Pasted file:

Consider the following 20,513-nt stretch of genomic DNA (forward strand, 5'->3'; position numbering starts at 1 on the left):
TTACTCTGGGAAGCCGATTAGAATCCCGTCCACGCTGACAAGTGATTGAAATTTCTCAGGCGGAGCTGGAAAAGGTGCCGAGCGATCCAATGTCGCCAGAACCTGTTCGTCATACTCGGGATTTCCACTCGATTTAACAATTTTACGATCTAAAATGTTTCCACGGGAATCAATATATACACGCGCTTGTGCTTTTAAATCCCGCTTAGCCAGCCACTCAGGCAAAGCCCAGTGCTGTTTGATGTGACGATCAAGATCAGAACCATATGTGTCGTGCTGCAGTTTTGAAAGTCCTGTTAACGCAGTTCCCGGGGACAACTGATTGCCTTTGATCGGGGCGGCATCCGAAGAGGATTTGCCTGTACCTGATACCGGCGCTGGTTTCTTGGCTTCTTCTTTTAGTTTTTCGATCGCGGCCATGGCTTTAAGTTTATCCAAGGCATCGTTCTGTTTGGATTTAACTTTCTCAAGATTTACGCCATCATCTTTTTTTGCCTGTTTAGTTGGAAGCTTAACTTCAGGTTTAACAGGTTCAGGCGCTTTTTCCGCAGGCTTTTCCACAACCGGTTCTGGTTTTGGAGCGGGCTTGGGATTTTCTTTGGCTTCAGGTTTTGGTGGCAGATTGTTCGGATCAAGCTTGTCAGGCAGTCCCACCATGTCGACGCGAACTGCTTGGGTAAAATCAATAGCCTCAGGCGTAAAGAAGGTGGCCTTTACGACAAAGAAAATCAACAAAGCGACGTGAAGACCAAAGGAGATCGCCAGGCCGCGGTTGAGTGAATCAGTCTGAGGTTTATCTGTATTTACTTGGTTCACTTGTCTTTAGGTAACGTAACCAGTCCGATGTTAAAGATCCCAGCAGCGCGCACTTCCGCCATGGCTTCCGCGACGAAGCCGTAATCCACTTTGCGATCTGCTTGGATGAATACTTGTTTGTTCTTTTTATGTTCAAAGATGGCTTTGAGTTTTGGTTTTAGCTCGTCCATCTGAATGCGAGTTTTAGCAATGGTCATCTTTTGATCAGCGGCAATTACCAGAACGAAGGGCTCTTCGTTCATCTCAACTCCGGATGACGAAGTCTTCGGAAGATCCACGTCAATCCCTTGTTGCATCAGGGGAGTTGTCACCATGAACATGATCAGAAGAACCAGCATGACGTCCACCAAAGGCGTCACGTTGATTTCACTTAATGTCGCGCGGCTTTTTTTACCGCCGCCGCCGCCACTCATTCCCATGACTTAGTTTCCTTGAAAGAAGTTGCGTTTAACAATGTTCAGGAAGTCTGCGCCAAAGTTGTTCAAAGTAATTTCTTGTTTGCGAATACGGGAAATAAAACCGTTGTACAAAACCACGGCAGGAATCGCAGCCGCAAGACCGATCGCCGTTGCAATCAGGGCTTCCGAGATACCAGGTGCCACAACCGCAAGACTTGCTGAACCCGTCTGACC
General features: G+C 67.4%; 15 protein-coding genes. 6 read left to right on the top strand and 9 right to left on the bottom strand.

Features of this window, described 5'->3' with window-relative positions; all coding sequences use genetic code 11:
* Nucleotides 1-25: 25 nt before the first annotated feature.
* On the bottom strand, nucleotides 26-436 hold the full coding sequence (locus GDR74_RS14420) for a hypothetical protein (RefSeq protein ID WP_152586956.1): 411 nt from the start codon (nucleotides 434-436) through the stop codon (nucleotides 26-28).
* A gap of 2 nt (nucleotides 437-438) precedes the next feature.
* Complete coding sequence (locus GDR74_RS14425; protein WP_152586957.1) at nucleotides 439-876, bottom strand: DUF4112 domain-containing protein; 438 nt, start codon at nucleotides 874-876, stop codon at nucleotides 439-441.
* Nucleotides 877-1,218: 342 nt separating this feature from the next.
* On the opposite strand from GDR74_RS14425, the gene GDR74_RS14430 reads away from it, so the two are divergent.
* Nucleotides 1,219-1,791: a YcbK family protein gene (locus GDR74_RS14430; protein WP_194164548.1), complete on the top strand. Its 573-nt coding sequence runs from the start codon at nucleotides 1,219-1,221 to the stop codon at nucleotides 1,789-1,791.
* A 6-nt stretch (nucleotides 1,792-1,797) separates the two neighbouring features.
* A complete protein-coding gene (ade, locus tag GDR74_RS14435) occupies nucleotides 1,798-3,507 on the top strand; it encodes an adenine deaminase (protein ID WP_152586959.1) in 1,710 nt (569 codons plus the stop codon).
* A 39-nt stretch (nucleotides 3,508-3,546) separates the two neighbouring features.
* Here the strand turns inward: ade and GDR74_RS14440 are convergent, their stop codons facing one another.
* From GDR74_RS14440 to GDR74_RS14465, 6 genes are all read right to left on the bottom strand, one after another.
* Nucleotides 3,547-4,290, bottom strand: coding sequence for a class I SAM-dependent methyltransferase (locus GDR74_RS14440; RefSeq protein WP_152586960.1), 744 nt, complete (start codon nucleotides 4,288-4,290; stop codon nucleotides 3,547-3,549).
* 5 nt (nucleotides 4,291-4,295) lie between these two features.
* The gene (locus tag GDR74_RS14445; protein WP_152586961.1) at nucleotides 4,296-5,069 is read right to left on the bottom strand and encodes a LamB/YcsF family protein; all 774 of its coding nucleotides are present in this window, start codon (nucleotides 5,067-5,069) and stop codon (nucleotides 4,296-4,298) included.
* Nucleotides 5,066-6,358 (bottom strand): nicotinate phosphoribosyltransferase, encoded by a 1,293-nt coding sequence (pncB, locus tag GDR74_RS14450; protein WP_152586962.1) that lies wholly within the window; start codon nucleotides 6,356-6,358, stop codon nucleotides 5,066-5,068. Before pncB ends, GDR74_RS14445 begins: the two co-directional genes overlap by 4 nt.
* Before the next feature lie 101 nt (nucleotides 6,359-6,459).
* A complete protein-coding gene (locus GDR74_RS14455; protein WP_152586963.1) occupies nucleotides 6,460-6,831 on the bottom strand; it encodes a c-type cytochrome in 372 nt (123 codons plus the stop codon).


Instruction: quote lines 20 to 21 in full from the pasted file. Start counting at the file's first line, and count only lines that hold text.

* Nucleotides 5,066-6,358 (bottom strand): nicotinate phosphoribosyltransferase, encoded by a 1,293-nt coding sequence (pncB, locus tag GDR74_RS14450; protein WP_152586962.1) that lies wholly within the window; start codon nucleotides 6,356-6,358, stop codon nucleotides 5,066-5,068. Before pncB ends, GDR74_RS14445 begins: the two co-directional genes overlap by 4 nt.
* Before the next feature lie 101 nt (nucleotides 6,359-6,459).